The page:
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Trip to Kimberton Waldorf School May 2014

Greetings. This trips always end with quick speed and then I find myself thrown right back into the local world and it's wonderful demands. It's a nice feeling to be needed

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Regardless, before too much time goes by. The conclusion of another wonderful adventure.

Benjamin Burg, Author of Gaja Learning’s Beyond the Classroom, organized with Fundacja Primus and Kimberton Waldorf School (KWS) the Trip to Kimberton 2014. The KWS 7th Grade class and their families from May 2 to May 12, 2014 hosted eighteen 1st year Gymnasium students and two teachers from Fundacja Primus.

The aim was to broaden students’ historical cultural and ecological awareness. Chester County in southeastern Pennsylvania enjoys a rich heritage of early US history; Kimberton Waldorf School is associated and located on an organic dairy farm along with an extensive vegetable garden. The combination of the two provided a balance of activities to keep students engaged while helping the program to reach it’s academic goals.

Students stayed with host families from KWS including one family with a child in the 6th and a child in the 8th grade. It is always amazing how fast relationships are established. Jumping students eagerly waiting to greet their new guests just before midnight was an early indication of the anticipation of new friendships. The American families welcomed the Polish students into their families, through out the trip comments were abundant on how much fun the students are having, and about their chance to learn about both countries as well as a sense students were developing new sense personal pride.

Polish students had a chance to see Waldorf educational practices. Students participated in daily morning sing, learning to juggle, eurythmy, music, gardening and softball practice. One of the highlights from KWS was the Spring Concert were KWS students sang in choir and performed in full orchestra.

Polish students visited the University of Pennsylvania and Museum, and the US Constitution Center in Philadelphia. Both classes joined together for a 10km bike ride through historic Valley Forge Park lead by historic guide telling endless stories about life as a soldier in the Continental army.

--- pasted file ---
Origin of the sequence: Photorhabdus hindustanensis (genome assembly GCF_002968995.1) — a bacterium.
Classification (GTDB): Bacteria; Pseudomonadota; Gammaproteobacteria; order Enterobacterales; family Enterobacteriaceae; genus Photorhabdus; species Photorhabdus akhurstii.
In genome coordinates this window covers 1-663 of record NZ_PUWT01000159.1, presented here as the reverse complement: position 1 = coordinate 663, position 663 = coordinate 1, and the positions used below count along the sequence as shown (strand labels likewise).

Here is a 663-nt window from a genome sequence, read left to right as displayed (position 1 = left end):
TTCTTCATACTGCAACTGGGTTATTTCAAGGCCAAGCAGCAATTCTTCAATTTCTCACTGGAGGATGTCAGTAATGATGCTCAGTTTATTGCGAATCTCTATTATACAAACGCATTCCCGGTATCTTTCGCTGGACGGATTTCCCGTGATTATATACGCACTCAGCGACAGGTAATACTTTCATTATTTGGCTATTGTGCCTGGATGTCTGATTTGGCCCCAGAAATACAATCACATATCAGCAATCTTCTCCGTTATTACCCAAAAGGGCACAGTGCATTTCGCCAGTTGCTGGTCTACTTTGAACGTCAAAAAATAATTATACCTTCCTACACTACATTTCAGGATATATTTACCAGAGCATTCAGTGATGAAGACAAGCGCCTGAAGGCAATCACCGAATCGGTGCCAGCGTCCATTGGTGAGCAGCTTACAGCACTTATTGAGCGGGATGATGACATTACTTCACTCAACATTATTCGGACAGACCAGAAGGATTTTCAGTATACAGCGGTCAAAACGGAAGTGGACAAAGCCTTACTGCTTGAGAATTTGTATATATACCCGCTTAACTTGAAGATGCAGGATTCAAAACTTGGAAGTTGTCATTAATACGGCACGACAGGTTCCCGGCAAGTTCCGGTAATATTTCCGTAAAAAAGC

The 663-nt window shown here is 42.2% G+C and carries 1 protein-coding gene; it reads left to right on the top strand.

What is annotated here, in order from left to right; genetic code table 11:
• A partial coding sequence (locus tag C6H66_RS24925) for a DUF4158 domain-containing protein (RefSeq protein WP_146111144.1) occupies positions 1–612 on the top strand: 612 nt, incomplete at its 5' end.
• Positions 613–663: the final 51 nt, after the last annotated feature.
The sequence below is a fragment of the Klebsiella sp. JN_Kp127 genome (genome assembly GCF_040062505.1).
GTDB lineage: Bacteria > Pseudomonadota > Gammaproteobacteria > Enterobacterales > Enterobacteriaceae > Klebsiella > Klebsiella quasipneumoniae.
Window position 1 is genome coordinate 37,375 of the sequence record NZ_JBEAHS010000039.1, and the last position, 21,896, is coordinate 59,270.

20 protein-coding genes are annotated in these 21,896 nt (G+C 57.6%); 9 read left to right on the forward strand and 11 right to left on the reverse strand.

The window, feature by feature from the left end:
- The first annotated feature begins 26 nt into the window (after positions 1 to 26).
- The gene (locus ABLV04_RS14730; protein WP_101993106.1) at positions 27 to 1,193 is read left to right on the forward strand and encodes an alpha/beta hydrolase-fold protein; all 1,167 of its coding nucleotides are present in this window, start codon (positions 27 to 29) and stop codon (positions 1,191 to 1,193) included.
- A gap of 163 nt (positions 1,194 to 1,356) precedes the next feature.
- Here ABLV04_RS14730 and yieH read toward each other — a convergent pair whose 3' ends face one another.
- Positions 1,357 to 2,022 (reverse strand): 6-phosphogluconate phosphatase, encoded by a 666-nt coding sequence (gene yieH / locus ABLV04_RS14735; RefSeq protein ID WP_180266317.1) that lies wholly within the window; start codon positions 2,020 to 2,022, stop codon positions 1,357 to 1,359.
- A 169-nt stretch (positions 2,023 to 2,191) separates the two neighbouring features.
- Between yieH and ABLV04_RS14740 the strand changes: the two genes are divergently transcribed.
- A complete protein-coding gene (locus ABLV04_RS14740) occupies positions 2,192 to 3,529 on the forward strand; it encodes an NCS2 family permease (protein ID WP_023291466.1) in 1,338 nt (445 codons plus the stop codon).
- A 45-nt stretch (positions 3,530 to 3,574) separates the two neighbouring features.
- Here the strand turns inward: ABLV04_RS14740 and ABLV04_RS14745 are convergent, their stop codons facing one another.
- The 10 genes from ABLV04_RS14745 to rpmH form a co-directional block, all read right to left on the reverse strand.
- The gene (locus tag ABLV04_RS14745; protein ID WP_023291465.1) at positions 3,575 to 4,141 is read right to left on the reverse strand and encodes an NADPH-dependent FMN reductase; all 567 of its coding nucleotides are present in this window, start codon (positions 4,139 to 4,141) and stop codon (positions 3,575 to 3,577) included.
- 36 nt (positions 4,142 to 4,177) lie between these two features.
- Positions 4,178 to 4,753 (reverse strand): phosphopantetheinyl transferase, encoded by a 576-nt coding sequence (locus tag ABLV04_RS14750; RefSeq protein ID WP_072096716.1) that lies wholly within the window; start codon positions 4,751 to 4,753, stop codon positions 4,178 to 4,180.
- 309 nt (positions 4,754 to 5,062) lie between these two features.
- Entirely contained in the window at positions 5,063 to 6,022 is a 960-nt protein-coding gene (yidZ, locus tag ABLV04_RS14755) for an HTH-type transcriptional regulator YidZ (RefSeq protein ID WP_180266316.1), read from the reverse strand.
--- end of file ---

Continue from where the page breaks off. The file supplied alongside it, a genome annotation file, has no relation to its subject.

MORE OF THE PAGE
We learned that students, families and teachers value the opportunity to create new friendships from distant lands. A nice summary is in a letter written by one of the Polish Students.

"The trip to America has taught me many things about American families and their lifestyles. It has also taught me about Waldorf Schools because the school that we went to was one. Another thing that I learned about was the Amish Community.

"Families in America spend a lot of time together, eat breakfast together and help each other out more. I feel as if the Dad and children help their mothers more, perhaps because everything is far away and there is no public transportation. Parents have to drive their kids everywhere. However you can get a drivers license when you are 16 (unlike 18 in Poland).

"People in the USA are a lot nicer, they always say Hello, How are you, Can I help with anything, Have a nice day, etc. The food portions here are huge and if I get something, I split with a friend, so I am not surprised America has a problem with obesity. The food and candy here is a lot better, but also a lot unhealthier so that may be another cause of the problem.

"Waldorf schools are very different than any of the schools that I’ve ever been to. The students have a lot more art lessons. They also have a weird lesson called “Eurythmy.” During that lesson you can learn to move to certain sounds. The people at the school are a lot friendlier and trust each other more. The Amish community is different than anything else I know. They have a lot of rules.

The experience taught me a lot and I made many new friends." - Maggie


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